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H809: Activity 9.3 and 9.4: Comparisons

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Activity 9.3: Comparing Reading 10 with Readings 8 and 9 (2 hours)


Tolmie 2001

Crook & Dymott 2005

Greenhow  & Belbas 2007

Key features of the theory

1. Outcomes effected by interplay between technology and context so this effects research

2. difficult to manage context effects through design; need to focus on whole implementation event

3. Context -sensitive approach to evaluation required p.236

4. Socio-cognitive conflict is part of  context p.236

5. Context effects will be the norm  p.237

6. data should be collected from real contexts p.237

7. context primes learner to notice certain aspects p.240

Learning is mediated, situated and distributed

Use of the 5 types of writing as a cognitive framework to allow analysis of the practices involved.

Fundamental unit of study is the activity.

All activities are guided by a motive which is held by the subject - human consciousness.

Activities can be complex with differing actions towards goals whose outcomes are not identical to the object.

Centrality of tools or artefacts in learning: how the tools shape the user as they are appropriated by it.

Defining context

"conditions under which given resources are used" p.237

Gender norms

Past history p.238

Pre-existing activity p.239

The social environment of a group of tutors, students etc. who can be connected f2f or via technology


Learning that occurs through the use of information and communications technology (Khan 2005).

Aspects of learning foregrounded

Cooperative learning

Collaborative learning

How technology has changed the work environment as students can study in their rooms but stay in contact with their peers

Community and the ways in which social groupings can be designed to advance individual and collective understanding


Attempts to situate technology in context for analysis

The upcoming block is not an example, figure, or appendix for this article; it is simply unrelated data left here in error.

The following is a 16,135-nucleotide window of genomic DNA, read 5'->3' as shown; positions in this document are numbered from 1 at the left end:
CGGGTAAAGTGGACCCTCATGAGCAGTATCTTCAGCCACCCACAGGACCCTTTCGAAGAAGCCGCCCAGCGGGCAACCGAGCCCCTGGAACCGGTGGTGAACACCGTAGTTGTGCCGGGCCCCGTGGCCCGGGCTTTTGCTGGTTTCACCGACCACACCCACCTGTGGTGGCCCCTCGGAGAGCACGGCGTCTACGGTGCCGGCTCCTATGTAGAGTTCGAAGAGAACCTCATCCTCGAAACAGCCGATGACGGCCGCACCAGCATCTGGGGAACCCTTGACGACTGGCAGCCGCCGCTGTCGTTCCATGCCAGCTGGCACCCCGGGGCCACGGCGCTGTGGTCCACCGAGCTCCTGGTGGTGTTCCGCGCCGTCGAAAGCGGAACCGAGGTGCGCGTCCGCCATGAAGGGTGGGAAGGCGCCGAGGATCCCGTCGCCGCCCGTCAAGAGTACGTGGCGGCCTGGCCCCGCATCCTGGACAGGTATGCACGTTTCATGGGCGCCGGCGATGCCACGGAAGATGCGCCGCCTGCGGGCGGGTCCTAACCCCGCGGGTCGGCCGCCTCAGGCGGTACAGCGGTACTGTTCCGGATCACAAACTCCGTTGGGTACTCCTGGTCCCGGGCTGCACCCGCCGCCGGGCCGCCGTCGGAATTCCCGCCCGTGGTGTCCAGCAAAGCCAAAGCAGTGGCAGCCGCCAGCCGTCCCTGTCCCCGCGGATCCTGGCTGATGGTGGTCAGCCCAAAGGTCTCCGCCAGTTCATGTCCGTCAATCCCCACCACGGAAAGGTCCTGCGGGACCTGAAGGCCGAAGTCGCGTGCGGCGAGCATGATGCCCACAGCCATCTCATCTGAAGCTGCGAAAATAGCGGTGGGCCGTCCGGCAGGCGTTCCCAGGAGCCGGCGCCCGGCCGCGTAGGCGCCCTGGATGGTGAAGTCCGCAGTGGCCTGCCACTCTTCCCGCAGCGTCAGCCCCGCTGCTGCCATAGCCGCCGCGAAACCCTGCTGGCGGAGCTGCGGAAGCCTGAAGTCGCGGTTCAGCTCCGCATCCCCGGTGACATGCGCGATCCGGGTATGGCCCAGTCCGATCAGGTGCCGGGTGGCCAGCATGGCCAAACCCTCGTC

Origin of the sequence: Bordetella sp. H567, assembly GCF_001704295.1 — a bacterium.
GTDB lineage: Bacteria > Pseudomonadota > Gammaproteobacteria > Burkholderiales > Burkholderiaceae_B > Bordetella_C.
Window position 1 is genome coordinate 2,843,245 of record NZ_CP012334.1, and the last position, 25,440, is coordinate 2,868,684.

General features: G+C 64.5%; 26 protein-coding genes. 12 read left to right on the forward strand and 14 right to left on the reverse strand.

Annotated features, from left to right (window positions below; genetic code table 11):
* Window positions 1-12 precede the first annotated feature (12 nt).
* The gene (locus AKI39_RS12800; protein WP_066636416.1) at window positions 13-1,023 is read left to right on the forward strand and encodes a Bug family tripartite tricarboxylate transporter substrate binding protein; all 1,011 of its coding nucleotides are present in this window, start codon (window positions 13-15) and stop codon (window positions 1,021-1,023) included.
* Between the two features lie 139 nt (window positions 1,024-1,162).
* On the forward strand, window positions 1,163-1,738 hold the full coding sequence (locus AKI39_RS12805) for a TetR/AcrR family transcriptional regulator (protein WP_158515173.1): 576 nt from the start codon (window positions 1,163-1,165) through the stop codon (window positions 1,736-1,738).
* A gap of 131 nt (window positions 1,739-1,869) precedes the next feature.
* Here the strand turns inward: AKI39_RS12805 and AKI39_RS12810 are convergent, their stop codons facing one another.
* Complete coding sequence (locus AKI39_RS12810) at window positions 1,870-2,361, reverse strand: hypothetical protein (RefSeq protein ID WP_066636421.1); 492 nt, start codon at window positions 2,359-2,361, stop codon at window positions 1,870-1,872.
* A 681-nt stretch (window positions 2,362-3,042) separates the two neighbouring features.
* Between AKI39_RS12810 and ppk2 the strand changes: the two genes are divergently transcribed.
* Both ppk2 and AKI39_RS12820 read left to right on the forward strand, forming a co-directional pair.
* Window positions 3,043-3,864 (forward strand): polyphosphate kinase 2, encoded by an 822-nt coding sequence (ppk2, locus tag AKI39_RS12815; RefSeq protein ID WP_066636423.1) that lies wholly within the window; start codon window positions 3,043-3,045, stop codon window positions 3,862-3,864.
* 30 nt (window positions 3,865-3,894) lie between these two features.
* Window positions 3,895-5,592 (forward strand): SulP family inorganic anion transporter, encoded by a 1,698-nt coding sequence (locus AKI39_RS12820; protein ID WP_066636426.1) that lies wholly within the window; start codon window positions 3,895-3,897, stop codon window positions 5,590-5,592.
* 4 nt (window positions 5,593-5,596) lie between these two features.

Framework assists more focused analysis of writing process in different contexts

Making it accessible to wider variety of researchers; newcomers as well as for more experienced researchers.

Closer analysis of system facilitated by accurate tracking.

Formalising the process and producing consistency

Clarity and focus


Subtle cues overlooked by researchers p.240

Range of possible contexts surrounding any resource may be impossible to manage within any single software design p.240

Unable to generalise as the context is always different

Not convinced gender differences are that simple. Not all men are the same!

Analysis of writing using ICT seems outdated in that students tend to use widescreens divided for easy viewing and/or multiple screens or devices.

Does not analyse students reasons for working the way that they do - just looks at surface process

The overall network is based on constructivism and social interaction and this may lead to the research design excluding behaviourist and cognitivist viewpoints.

Coarse grained analysis

Application and uses

Studying group interactions with technology and the effect on learning

Studying individual interactions with different tools

Studying group interactions at macro level and identifying contradictions

Appropriate data collection methods to use

Observation / video recording